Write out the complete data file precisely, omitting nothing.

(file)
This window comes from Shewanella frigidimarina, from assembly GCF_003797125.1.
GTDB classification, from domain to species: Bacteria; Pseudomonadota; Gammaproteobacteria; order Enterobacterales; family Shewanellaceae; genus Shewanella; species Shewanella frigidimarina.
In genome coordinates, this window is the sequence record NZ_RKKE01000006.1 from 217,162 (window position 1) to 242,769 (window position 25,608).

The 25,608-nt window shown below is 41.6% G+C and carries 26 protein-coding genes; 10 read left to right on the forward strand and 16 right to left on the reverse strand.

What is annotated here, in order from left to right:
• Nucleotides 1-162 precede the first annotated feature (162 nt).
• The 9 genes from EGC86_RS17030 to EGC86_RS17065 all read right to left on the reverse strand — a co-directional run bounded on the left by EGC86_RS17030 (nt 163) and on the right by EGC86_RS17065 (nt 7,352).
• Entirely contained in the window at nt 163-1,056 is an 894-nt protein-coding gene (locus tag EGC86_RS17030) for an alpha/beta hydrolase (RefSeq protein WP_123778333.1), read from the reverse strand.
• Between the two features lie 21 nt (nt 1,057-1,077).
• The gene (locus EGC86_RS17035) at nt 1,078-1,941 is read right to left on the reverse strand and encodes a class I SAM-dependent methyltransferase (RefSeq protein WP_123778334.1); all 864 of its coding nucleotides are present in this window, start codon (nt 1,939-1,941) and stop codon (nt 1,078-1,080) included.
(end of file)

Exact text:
This window comes from Shewanella frigidimarina, from assembly GCF_003797125.1.
GTDB classification, from domain to species: Bacteria; Pseudomonadota; Gammaproteobacteria; order Enterobacterales; family Shewanellaceae; genus Shewanella; species Shewanella frigidimarina.
In genome coordinates, this window is the sequence record NZ_RKKE01000006.1 from 217,162 (window position 1) to 242,769 (window position 25,608).

The 25,608-nt window shown below is 41.6% G+C and carries 26 protein-coding genes; 10 read left to right on the forward strand and 16 right to left on the reverse strand.

What is annotated here, in order from left to right:
• Nucleotides 1-162 precede the first annotated feature (162 nt).
• The 9 genes from EGC86_RS17030 to EGC86_RS17065 all read right to left on the reverse strand — a co-directional run bounded on the left by EGC86_RS17030 (nt 163) and on the right by EGC86_RS17065 (nt 7,352).
• Entirely contained in the window at nt 163-1,056 is an 894-nt protein-coding gene (locus tag EGC86_RS17030) for an alpha/beta hydrolase (RefSeq protein WP_123778333.1), read from the reverse strand.
• Between the two features lie 21 nt (nt 1,057-1,077).
• The gene (locus EGC86_RS17035) at nt 1,078-1,941 is read right to left on the reverse strand and encodes a class I SAM-dependent methyltransferase (RefSeq protein WP_123778334.1); all 864 of its coding nucleotides are present in this window, start codon (nt 1,939-1,941) and stop codon (nt 1,078-1,080) included.